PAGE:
Regarding teams, i watch the most exciting teams duhhhh and also teams who use a pro style offence.

My football knowledge isnt great but its good seeing potential NFL stars playing and you see loads of high scoring encounters. I recommend buying Espn which comes with Espn America you get your moneys worth interms of football. Plus college gameday is good if you can put up with the awful advertising and screaming american fans.
ESPN Player (£13 per month) is good for watching games. All games broadcast on ESPN in the States (the vast majority) broadcast live and also archived for the whole season.
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Old 10.12.2010, 02:00 PM
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Just ashame college football is so corrupt and like the WWE. The BCS should be scrapped and the Ncaa should stop caring about making millions of dollars. Through stupid bowl games.

People are getting increasingly tired with system and would love a playoff system, 32 team system could easily be introduced with byes etc.
Is it the voting for BCS bowl games that is susceptible to corruption? Do teams buy/lobby for HC votes? Or are there problems with match fixing?
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  #16  
Old 10.12.2010, 02:09 PM
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Originally Posted by njwheelbarrow View Post
Is it the voting for BCS bowl games that is susceptible to corruption? Do teams buy/lobby for HC votes? Or are there problems with match fixing?
Ermm sort of although there is acceptable evidence to prove that it works, but the headcoachs poll is rubbish I refuse to agree that oregon are the 2nd best team in the country.
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Old 10.12.2010, 02:10 PM
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While it's true that most fans would prefer playoffs, I'm not a fan of the idea, and certainly not a 32-game playoff. That would be utterly ludicrous.

What made the aforementioned Boise State@Nevada game so great was how much was riding on it. Losing was an absolute disaster for Boise. In a 16 or 32 game playoff, it'd have been a game with no relevance whatsoever, and half of Boise's starters would have been rested.

Whilst the bowl games aren't perfect, and mean that the season doesn't really end with as much of a bang as some would like - the system does make the regular season absolutely brilliant.
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Old 10.12.2010, 02:15 PM
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ii) The Nebraska Cornhuskers play in a smallish city called Lincoln, which is about the size of Derby. Their stadium is comparitively small at just 86,000, but they have sold out every single home game that they've played since 1962 - 48 years!
Thanks for the info, Comrade! Those crowd stats are incredible, 100,000+ for non-pro sport, there's nothing like that in the UK. I've always been aware college football was popular and so always had a sense that I was missing out... time to play catchup methinks.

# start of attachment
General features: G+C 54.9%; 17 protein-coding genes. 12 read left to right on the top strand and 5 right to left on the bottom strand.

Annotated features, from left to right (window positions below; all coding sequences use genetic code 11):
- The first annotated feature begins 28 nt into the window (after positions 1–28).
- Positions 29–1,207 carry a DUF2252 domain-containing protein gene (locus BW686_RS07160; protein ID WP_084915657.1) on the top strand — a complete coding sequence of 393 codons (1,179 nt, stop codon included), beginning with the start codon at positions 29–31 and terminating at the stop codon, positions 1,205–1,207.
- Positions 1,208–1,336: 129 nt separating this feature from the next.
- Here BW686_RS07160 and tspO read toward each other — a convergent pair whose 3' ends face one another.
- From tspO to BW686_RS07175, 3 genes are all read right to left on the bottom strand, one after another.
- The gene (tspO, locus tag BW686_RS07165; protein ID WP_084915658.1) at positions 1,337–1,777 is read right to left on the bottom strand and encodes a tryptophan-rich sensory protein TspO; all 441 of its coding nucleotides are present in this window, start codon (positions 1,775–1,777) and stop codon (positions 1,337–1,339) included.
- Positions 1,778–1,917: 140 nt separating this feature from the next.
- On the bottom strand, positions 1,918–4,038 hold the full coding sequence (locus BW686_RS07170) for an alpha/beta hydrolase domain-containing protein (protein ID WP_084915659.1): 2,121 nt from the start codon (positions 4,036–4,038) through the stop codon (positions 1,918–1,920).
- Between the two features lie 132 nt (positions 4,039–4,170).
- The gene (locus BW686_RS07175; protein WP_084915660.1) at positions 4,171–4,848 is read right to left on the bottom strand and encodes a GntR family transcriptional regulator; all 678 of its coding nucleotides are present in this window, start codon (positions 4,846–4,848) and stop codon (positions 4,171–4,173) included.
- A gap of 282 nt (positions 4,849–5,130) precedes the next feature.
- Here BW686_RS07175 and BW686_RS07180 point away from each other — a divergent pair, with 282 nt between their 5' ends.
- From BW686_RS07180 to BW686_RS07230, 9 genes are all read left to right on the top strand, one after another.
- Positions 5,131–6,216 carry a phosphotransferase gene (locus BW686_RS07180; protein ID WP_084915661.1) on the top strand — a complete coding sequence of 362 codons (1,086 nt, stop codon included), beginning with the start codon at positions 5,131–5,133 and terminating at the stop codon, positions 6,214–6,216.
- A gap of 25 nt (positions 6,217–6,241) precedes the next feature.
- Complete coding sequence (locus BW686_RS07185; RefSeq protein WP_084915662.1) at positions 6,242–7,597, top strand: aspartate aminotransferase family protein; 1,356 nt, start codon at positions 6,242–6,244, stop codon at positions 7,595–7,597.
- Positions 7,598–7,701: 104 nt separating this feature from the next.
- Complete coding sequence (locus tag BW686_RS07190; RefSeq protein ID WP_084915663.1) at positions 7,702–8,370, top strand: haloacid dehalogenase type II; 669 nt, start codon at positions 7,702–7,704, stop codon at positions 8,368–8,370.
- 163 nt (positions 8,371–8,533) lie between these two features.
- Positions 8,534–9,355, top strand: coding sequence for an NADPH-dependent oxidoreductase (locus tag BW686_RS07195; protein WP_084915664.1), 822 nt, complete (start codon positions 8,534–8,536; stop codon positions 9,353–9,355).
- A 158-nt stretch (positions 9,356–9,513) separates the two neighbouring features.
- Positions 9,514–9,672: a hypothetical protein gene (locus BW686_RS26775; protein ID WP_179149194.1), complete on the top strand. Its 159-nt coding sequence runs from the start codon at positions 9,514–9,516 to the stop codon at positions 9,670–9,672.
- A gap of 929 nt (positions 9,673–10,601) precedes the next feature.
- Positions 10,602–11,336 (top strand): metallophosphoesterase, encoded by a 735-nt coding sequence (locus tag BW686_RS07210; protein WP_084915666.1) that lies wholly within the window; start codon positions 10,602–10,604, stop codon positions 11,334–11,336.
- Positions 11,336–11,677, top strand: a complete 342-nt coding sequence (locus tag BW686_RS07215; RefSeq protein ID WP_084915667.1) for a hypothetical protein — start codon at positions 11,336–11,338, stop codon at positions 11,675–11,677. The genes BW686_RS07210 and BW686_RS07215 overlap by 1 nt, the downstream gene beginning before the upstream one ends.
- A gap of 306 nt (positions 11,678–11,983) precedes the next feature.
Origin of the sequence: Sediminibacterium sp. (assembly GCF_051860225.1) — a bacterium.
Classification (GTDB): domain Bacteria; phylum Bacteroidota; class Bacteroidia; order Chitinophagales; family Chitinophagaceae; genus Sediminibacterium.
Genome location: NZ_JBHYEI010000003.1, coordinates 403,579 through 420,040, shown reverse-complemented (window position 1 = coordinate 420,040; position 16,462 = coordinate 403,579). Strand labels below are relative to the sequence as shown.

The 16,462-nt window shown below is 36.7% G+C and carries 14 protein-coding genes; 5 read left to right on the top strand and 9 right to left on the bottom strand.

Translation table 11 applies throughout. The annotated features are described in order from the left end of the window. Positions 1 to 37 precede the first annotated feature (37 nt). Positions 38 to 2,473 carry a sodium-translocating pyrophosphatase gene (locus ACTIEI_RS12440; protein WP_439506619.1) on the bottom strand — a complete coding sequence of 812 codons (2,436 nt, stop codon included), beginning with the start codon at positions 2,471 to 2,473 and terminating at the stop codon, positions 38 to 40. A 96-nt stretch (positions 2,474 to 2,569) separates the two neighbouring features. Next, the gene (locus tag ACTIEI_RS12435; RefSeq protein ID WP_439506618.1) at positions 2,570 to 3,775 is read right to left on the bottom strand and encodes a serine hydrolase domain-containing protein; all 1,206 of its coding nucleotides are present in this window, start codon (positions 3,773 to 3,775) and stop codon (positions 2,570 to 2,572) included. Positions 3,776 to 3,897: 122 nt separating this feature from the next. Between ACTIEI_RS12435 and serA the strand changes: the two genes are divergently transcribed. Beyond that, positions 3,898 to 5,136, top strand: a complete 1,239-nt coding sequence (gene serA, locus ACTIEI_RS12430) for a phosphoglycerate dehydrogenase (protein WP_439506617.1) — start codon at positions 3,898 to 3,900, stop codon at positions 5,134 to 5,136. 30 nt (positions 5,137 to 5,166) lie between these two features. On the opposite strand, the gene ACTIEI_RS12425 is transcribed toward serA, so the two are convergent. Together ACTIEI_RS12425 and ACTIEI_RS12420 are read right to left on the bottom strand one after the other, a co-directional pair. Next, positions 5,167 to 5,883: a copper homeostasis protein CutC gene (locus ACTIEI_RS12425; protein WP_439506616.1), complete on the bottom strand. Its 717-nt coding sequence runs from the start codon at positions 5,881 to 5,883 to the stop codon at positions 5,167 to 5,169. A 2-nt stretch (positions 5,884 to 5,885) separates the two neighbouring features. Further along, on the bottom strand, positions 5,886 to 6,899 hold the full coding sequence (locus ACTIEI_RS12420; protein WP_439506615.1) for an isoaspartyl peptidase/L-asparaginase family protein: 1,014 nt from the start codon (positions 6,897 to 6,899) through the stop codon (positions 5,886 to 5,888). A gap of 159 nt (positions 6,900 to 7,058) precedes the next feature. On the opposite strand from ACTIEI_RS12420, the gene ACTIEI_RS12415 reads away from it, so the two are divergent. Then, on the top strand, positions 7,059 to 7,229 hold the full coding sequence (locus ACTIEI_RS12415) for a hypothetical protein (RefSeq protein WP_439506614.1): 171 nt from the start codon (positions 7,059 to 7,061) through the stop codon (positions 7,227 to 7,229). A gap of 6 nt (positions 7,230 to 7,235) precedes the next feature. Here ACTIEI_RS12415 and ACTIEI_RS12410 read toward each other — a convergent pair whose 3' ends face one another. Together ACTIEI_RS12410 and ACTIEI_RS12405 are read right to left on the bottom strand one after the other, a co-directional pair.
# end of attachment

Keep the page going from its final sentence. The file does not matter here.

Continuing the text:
Quote:
Originally Posted by mde203 View Post
The number of teams in each varies, but 10 to 12 is the norm. There are also teams such as Army, Navy and Notre Dame who are not a part of any conference.
If Notre Dame are one of the most successful teams and yet they don't play in a conference then what are they winning? Bowls?

(Great chatting with you all, I've got to work now but will check in later).
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Old 10.12.2010, 02:19 PM
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ESPN Player (£13 per month) is good for watching games. All games broadcast on ESPN in the States (the vast majority) broadcast live and also archived for the whole season.
(Damn, this thread is addictive)

mde203, £13 a month, and you can watch those archived games any time you like? That's seriously tempting if it lets me watch college football and stay semi-functional in the UK timezone!
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Old 10.12.2010, 02:47 PM
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Quote:
Originally Posted by njwheelbarrow View Post
Thanks for the info, Comrade! Those crowd stats are incredible, 100,000+ for non-pro sport, there's nothing like that in the UK. I've always been aware college football was popular and so always had a sense that I was missing out... time to play catchup methinks.



If Notre Dame are one of the most successful teams and yet they don't play in a conference then what are they winning? Bowls?

(Great chatting with you all, I've got to work now but will check in later).
Notre Dame have won a number of national titles. That's because of rankings. They still play good opponents due to their prestige, and don't need to be a part of a conference. How good a team is tends to be based on their national rankings rather than their conference wins.